Unraveling reconnaissance, cryptography, network forensics, reverse engineering, and more is all in a day’s work for many cybersecurity experts. CACI interns had the opportunity to put these skills to the test during a competition hosted by the Commonwealth Cyber Initiative (CCI), CACI International, and the Virginia Cyber Range.

“This CTF (capture the flag) allowed me to use tools outside of a classroom environment in a competitive and collaborative way,” said Carly Wolfe, a senior computer science and Chinese studies major at Virginia Tech.

CACI interns attending George Mason UniversityLaurel Ridge Community CollegeRadford UniversityRegent UniversityVirginia Military Institute, and Virginia Tech participated in CACI CON 2023, held June 12 at CACI’s CRADLE collaboration facility in Reston, Virginia.

CCI connects students to industry

Industry leader CACI often recruits interns at CCI-sponsored events, as CCI is a statewide initiative focused on research, innovation, and workforce development at the intersection between cybersecurity, autonomous systems, and intelligence. CCI's network includes 42 Virginia colleges and universities, and Virginia Tech plays a leadership role. 

“CCI’s industry partners give Virginia college students the opportunity to work on real-world cybersecurity problems in a professional environment,” said Luiz DaSilva, CCI executive director. “This invaluable experience helps prepare interns for a rewarding career in cybersecurity. We’re fortunate to have partners such as CACI who invest in mentor-led internships and for Virginia Cyber Range’s contribution in developing strategic competitions.”

Capture-the-flag competitions enhance student skills

David Raymond, Virginia Cyber Range director and deputy director of Virginia Tech’s IT Security Lab, believes that capture-the-flag competitions offer a powerful and engaging platform for workforce development, and the competitive aspect of the game incentivizes problem-solving, strategic thinking, collaboration, and innovation.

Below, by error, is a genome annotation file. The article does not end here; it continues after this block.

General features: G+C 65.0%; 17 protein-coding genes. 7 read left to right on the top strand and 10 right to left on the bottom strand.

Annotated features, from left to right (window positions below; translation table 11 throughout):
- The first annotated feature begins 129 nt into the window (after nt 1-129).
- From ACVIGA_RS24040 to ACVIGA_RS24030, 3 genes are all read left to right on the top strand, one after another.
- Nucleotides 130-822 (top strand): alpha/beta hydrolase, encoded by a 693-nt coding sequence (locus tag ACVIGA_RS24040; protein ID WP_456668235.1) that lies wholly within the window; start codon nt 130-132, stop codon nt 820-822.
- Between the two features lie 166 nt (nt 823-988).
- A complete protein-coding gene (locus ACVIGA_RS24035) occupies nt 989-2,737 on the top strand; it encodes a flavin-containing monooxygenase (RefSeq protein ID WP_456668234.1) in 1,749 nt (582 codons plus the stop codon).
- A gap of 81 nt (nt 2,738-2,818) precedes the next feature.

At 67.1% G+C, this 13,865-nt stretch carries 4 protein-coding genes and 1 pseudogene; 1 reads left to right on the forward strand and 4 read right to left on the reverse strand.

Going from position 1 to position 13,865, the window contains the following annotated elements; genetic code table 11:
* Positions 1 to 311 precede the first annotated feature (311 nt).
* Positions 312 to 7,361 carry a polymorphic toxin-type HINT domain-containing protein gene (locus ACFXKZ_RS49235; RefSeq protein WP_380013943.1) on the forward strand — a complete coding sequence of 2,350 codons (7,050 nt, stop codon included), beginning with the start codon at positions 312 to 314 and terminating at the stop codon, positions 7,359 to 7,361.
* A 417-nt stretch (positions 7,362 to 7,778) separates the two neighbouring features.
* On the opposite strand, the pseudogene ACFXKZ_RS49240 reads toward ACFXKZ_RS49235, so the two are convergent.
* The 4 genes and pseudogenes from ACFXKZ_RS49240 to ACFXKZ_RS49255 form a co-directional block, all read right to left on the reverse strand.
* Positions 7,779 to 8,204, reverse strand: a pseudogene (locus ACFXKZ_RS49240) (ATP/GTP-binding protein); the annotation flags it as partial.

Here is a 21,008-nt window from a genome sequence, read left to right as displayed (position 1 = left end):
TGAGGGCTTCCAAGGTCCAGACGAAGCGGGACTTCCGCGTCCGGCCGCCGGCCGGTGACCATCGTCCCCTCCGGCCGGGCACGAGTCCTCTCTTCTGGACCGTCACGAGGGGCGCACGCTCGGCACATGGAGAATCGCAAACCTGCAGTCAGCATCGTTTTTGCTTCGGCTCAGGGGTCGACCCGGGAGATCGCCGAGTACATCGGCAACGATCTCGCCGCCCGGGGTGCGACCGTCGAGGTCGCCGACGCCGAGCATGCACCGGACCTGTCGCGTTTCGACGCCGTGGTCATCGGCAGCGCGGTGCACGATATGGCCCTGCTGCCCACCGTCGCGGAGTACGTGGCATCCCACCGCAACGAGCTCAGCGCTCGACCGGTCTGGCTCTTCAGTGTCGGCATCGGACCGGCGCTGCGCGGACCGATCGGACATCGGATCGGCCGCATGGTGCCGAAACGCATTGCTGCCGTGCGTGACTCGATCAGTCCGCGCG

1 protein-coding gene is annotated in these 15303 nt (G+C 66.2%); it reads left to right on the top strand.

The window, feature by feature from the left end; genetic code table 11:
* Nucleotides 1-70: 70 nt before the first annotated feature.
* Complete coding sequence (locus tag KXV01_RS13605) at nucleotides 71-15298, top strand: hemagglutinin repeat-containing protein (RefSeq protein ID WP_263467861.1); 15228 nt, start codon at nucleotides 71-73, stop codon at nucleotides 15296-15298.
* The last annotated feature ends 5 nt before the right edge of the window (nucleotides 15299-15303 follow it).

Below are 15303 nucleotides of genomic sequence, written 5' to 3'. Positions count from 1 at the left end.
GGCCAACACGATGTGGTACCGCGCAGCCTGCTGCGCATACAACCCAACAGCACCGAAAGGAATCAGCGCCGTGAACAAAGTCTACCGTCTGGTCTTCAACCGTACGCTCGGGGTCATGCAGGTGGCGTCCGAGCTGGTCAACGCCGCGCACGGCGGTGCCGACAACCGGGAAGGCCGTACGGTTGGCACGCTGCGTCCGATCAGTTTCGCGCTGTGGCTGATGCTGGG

“Cybersecurity competitions are proving to be popular not only for high school and college clubs, but also for companies looking to train and empower their cybersecurity workforce,” said Raymond. “We’re seeing increased interest in capture-the-flag competitions by companies to use as a training tool, enabling them to level up the skillsets of their cybersecurity teams and reinforce their resilience against evolving cyber threats.”

Companies benefit, too

Investing in the next generation of cyber and cyber-adjacent professionals through such events can give students a career boost while providing companies with the skilled workforce they need.

“I hope to see further engagements with CCI where we continue things like CACI CON, but also continue to have bigger and broader ventures, as well,” said Dan Bono, CACI’s vice president of Cyber Mission Operations.

Some interns-turned-employees enjoy these experiences so much that they continue to participate. 

“I really liked CACI CON last year, and this one went well, too. I’ll, for sure, come again next year,” said William Shelley, a Virginia Military Institute graduate who’s now a member of CACI’s software team.

Written by Jinlei “Julie” Lin, Cybersecurity Communications Intern at the Commonwealth Cyber Initiative.

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